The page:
Weather and Climate Multiple Choice

Can you answer these multiple choice questions regarding weather and climate?
Quiz by WolfCam
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Last updated: May 3, 2020
First submittedMarch 5, 2020
Times taken7,205
Rating4.05
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1. Is the atmospheric pressure inside a tropical storm higher or lower than normal?
Higher
Lower
2. What does the Enhanced Fujita scale measure?
Hurricanes
Snowfall
Tornadoes
Humidity
3. How much have sea levels risen since 1900?
No change has been detected
0.2 meters
2 meters
20 meters
4. Are tidal waves and tsunamis the same thing?
Yes
No
5. Which is NOT a layer of the atmosphere?
Stratosphere
Thermosphere
Troposphere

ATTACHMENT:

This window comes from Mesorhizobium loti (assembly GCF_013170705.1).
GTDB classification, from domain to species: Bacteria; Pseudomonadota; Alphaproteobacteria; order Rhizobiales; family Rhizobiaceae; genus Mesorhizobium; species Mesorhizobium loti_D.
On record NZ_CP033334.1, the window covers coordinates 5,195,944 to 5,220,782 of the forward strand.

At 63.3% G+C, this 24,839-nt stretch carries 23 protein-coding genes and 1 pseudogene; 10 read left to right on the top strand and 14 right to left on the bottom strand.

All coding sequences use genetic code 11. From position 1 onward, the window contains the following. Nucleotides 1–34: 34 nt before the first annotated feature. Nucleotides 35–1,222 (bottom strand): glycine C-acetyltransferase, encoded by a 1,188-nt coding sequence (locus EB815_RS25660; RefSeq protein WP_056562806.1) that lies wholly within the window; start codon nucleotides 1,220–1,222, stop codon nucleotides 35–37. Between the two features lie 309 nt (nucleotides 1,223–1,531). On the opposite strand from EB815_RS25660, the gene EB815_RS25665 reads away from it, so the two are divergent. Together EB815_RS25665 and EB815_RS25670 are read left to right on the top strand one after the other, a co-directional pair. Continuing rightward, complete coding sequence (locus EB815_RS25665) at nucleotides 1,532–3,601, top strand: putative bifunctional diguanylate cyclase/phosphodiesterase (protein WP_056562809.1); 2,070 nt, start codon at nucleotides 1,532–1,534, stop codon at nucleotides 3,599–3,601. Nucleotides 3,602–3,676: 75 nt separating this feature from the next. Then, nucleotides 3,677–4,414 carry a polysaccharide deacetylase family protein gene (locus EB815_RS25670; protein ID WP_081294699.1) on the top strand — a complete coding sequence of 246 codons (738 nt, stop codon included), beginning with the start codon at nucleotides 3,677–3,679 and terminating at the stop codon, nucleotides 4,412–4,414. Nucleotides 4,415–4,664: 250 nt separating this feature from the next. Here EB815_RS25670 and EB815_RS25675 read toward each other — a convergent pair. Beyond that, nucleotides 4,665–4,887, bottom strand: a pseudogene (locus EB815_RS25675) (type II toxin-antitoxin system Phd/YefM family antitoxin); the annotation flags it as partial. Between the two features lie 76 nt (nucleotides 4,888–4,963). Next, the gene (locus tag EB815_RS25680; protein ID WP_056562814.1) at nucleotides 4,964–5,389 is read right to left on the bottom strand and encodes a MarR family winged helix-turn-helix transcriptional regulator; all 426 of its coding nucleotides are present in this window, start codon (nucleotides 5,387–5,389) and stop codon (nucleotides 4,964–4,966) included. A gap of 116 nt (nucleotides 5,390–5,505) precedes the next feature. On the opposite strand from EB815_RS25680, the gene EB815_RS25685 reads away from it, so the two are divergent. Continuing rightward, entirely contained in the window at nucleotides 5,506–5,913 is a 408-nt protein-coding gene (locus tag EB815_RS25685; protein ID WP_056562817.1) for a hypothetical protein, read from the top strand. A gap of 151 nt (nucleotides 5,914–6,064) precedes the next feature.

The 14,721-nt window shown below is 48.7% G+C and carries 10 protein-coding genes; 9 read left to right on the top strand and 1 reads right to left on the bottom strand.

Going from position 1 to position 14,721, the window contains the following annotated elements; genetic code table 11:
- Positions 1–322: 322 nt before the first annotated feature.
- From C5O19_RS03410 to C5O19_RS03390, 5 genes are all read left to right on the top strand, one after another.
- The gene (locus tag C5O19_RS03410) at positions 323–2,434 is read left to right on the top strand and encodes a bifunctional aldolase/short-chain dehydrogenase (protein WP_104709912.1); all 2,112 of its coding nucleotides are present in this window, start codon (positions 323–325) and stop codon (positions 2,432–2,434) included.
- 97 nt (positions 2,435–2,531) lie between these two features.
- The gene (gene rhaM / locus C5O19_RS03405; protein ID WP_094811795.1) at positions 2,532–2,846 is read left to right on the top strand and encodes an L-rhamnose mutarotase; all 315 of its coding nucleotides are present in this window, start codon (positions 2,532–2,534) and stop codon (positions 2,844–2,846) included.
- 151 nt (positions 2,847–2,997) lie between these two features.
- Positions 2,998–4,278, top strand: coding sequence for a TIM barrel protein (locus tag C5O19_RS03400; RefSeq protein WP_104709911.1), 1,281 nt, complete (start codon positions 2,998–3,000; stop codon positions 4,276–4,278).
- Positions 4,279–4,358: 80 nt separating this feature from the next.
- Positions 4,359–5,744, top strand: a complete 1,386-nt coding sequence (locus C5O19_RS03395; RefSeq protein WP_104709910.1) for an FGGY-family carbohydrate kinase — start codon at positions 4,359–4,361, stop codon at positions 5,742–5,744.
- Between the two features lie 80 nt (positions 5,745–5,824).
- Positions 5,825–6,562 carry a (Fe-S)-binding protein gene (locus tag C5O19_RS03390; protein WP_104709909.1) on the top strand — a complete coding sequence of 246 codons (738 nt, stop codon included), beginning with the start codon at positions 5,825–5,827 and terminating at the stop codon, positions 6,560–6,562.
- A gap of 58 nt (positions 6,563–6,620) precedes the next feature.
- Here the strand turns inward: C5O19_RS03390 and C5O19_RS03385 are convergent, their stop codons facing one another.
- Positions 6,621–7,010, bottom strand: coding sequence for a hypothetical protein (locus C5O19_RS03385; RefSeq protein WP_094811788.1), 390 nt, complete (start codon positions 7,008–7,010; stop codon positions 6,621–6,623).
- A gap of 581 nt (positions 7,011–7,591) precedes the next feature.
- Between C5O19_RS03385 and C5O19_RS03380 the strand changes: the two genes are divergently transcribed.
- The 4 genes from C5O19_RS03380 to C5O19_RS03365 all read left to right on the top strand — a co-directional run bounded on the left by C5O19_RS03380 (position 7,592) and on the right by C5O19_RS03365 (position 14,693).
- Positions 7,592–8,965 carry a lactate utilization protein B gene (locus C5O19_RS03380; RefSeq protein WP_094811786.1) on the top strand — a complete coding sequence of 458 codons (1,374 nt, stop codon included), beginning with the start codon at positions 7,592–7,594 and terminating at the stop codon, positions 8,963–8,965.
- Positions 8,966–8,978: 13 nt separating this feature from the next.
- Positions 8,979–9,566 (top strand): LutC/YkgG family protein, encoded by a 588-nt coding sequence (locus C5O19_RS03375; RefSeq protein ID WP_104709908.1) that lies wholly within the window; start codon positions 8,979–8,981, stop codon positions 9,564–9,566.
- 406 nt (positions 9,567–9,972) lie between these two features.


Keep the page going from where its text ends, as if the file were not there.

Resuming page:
Lithosphere
6. What causes a whiteout?
Fog
Snow
Clouds
Wind
7. What are tropical cyclones called in East Asia?
Typhoons
Hurricanes
Haboobs
8. Which of these countries has the coldest average temperature?
United Kingdom
United States
Mongolia
Colombia
9. True or false: It has never exceeded 100°F (38°C) in Honolulu.
True
False
10. How many sides does a snowflake have?
4
6
8
12
11. How are the genders of hurricane names determined?
Alternating every storm
Alternating every year
Randomly
12. True or false: Hot air can hold more moisture than cold air.
True
False
13. Which type of cloud is generally highest in the atmosphere?
Stratus
Cumulus
Cirrus
14. Which direction do jet streams typically blow?
East to west
West to east
15. Which of these countries gets the most average rainfall?
Canada
Saudi Arabia
Indonesia
France
16. Which region of the earth has seen the largest increase in temperatures since 1900?
The polar regions
The temperate regions
The tropics
+3
Level 80
Apr 14, 2020
Wikipedia: "Rather than appearing as a breaking wave, a tsunami may instead initially resemble a rapidly rising tide. For this reason, it is often referred to as a tidal wave".
+5
Level 62
Apr 14, 2020